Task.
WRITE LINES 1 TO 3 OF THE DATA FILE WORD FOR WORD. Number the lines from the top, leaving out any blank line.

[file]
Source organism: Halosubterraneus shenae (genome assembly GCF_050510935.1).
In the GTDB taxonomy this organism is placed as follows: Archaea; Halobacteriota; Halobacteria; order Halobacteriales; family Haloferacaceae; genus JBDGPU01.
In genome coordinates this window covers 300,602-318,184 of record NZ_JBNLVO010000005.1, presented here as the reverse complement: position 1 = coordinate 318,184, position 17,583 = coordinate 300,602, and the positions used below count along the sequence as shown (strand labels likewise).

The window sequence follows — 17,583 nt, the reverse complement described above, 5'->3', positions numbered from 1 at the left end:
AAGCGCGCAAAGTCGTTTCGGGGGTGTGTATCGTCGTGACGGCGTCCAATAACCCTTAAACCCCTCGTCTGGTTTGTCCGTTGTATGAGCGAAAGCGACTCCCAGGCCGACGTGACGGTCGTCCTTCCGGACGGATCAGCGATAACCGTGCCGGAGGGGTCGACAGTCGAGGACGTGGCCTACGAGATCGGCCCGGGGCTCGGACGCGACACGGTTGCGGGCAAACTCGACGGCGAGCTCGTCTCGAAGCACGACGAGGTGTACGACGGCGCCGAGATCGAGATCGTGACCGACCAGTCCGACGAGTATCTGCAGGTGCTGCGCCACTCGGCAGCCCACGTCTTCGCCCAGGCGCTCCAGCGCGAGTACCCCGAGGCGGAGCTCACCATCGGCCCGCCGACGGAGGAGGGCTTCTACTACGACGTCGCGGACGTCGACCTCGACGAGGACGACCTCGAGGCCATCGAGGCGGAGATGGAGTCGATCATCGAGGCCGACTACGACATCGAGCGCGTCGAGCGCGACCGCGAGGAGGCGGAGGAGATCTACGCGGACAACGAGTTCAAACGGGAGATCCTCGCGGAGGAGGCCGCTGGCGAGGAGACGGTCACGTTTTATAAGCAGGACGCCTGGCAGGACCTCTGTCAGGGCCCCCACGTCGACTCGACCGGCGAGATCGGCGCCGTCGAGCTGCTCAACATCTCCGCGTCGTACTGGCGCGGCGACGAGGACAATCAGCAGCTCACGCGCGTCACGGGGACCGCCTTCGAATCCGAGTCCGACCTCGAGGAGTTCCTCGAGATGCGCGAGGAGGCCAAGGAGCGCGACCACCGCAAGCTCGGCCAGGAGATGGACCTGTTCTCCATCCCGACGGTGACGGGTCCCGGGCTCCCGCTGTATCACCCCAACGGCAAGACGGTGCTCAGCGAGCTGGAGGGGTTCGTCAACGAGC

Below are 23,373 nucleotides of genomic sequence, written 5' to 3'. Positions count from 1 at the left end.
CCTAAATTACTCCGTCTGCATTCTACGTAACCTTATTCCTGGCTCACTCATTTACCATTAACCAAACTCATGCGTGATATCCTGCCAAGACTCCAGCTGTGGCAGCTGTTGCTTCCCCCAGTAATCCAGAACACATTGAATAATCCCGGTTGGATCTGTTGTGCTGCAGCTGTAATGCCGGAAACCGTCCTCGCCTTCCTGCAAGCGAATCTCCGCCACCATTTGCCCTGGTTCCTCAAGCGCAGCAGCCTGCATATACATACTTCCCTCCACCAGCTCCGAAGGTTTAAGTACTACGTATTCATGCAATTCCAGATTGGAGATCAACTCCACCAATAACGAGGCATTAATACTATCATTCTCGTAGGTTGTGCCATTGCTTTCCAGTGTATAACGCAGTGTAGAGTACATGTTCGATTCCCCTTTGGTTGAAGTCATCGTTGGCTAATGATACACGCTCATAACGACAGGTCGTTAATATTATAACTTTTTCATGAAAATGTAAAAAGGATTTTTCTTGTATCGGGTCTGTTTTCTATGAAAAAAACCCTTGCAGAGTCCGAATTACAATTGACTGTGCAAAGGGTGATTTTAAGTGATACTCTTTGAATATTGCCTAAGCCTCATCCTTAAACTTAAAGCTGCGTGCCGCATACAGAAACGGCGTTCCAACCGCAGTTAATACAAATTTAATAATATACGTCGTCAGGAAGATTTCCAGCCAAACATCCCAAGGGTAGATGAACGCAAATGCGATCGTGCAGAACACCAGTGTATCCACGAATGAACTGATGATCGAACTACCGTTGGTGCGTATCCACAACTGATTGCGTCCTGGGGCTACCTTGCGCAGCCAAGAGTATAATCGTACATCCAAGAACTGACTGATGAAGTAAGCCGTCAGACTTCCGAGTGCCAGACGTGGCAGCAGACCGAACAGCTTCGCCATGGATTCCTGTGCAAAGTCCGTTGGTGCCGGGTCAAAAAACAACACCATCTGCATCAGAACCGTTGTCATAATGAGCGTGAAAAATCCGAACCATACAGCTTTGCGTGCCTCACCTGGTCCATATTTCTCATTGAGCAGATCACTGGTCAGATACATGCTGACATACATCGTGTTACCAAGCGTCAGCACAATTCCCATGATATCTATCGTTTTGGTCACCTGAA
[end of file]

Source organism: Halosubterraneus shenae (genome assembly GCF_050510935.1).
In the GTDB taxonomy this organism is placed as follows: Archaea; Halobacteriota; Halobacteria; order Halobacteriales; family Haloferacaceae; genus JBDGPU01.
In genome coordinates this window covers 300,602-318,184 of record NZ_JBNLVO010000005.1, presented here as the reverse complement: position 1 = coordinate 318,184, position 17,583 = coordinate 300,602, and the positions used below count along the sequence as shown (strand labels likewise).